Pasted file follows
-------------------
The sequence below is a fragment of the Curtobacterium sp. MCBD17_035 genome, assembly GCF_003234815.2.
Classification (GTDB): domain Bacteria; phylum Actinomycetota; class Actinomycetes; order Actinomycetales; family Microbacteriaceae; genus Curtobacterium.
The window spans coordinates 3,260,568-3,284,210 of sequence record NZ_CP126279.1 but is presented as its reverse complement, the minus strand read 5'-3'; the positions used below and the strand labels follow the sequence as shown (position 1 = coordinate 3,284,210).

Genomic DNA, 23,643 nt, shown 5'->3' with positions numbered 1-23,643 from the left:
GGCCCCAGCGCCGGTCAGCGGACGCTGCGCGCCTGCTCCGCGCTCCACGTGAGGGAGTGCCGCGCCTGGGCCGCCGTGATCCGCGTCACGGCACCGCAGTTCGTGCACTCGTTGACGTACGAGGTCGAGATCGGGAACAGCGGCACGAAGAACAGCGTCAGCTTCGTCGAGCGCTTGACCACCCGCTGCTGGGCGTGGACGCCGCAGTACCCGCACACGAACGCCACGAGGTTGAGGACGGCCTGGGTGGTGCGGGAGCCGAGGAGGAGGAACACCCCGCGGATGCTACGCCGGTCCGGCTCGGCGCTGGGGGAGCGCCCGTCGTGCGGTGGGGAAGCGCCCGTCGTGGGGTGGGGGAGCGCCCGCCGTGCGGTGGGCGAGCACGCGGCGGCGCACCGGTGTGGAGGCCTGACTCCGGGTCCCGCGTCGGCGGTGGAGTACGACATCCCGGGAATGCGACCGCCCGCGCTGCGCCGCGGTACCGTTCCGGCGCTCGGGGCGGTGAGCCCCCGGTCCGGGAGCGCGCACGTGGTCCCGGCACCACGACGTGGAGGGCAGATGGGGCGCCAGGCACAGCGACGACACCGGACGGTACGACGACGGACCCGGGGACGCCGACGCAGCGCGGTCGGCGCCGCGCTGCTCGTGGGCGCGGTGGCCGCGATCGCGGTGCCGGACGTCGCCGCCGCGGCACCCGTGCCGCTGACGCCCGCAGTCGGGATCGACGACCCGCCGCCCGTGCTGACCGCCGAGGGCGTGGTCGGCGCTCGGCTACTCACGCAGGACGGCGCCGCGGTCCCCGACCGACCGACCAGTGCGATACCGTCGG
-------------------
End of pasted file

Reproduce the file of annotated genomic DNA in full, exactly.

The sequence below is a fragment of the Curtobacterium sp. MCBD17_035 genome, assembly GCF_003234815.2.
Classification (GTDB): domain Bacteria; phylum Actinomycetota; class Actinomycetes; order Actinomycetales; family Microbacteriaceae; genus Curtobacterium.
The window spans coordinates 3,260,568-3,284,210 of sequence record NZ_CP126279.1 but is presented as its reverse complement, the minus strand read 5'-3'; the positions used below and the strand labels follow the sequence as shown (position 1 = coordinate 3,284,210).

Genomic DNA, 23,643 nt, shown 5'->3' with positions numbered 1-23,643 from the left:
GGCCCCAGCGCCGGTCAGCGGACGCTGCGCGCCTGCTCCGCGCTCCACGTGAGGGAGTGCCGCGCCTGGGCCGCCGTGATCCGCGTCACGGCACCGCAGTTCGTGCACTCGTTGACGTACGAGGTCGAGATCGGGAACAGCGGCACGAAGAACAGCGTCAGCTTCGTCGAGCGCTTGACCACCCGCTGCTGGGCGTGGACGCCGCAGTACCCGCACACGAACGCCACGAGGTTGAGGACGGCCTGGGTGGTGCGGGAGCCGAGGAGGAGGAACACCCCGCGGATGCTACGCCGGTCCGGCTCGGCGCTGGGGGAGCGCCCGTCGTGCGGTGGGGAAGCGCCCGTCGTGGGGTGGGGGAGCGCCCGCCGTGCGGTGGGCGAGCACGCGGCGGCGCACCGGTGTGGAGGCCTGACTCCGGGTCCCGCGTCGGCGGTGGAGTACGACATCCCGGGAATGCGACCGCCCGCGCTGCGCCGCGGTACCGTTCCGGCGCTCGGGGCGGTGAGCCCCCGGTCCGGGAGCGCGCACGTGGTCCCGGCACCACGACGTGGAGGGCAGATGGGGCGCCAGGCACAGCGACGACACCGGACGGTACGACGACGGACCCGGGGACGCCGACGCAGCGCGGTCGGCGCCGCGCTGCTCGTGGGCGCGGTGGCCGCGATCGCGGTGCCGGACGTCGCCGCCGCGGCACCCGTGCCGCTGACGCCCGCAGTCGGGATCGACGACCCGCCGCCCGTGCTGACCGCCGAGGGCGTGGTCGGCGCTCGGCTACTCACGCAGGACGGCGCCGCGGTCCCCGACCGACCGACCAGTGCGATACCGTCGG